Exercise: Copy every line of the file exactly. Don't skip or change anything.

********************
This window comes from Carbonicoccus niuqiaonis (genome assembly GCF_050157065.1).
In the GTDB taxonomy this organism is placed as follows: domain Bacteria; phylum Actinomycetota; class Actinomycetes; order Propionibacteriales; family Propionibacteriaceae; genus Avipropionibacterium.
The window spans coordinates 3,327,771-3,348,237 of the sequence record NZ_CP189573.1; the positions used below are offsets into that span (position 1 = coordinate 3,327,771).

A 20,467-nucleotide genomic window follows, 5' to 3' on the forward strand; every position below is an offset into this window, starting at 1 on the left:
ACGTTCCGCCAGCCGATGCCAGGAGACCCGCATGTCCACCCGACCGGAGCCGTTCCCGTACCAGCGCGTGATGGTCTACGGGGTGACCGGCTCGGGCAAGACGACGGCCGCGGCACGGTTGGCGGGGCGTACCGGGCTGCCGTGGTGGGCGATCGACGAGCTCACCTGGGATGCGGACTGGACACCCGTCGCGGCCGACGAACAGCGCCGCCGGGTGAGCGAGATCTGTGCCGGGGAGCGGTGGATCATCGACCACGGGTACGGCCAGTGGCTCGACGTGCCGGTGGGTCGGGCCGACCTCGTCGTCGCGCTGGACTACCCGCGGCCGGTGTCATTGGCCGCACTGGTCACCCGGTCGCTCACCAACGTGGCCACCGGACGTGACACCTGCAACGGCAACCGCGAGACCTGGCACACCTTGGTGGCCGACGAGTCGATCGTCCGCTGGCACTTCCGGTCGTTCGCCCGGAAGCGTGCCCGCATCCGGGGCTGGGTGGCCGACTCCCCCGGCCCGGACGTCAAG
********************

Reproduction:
This window comes from Carbonicoccus niuqiaonis (genome assembly GCF_050157065.1).
In the GTDB taxonomy this organism is placed as follows: domain Bacteria; phylum Actinomycetota; class Actinomycetes; order Propionibacteriales; family Propionibacteriaceae; genus Avipropionibacterium.
The window spans coordinates 3,327,771-3,348,237 of the sequence record NZ_CP189573.1; the positions used below are offsets into that span (position 1 = coordinate 3,327,771).

A 20,467-nucleotide genomic window follows, 5' to 3' on the forward strand; every position below is an offset into this window, starting at 1 on the left:
ACGTTCCGCCAGCCGATGCCAGGAGACCCGCATGTCCACCCGACCGGAGCCGTTCCCGTACCAGCGCGTGATGGTCTACGGGGTGACCGGCTCGGGCAAGACGACGGCCGCGGCACGGTTGGCGGGGCGTACCGGGCTGCCGTGGTGGGCGATCGACGAGCTCACCTGGGATGCGGACTGGACACCCGTCGCGGCCGACGAACAGCGCCGCCGGGTGAGCGAGATCTGTGCCGGGGAGCGGTGGATCATCGACCACGGGTACGGCCAGTGGCTCGACGTGCCGGTGGGTCGGGCCGACCTCGTCGTCGCGCTGGACTACCCGCGGCCGGTGTCATTGGCCGCACTGGTCACCCGGTCGCTCACCAACGTGGCCACCGGACGTGACACCTGCAACGGCAACCGCGAGACCTGGCACACCTTGGTGGCCGACGAGTCGATCGTCCGCTGGCACTTCCGGTCGTTCGCCCGGAAGCGTGCCCGCATCCGGGGCTGGGTGGCCGACTCCCCCGGCCCGGACGTCAAG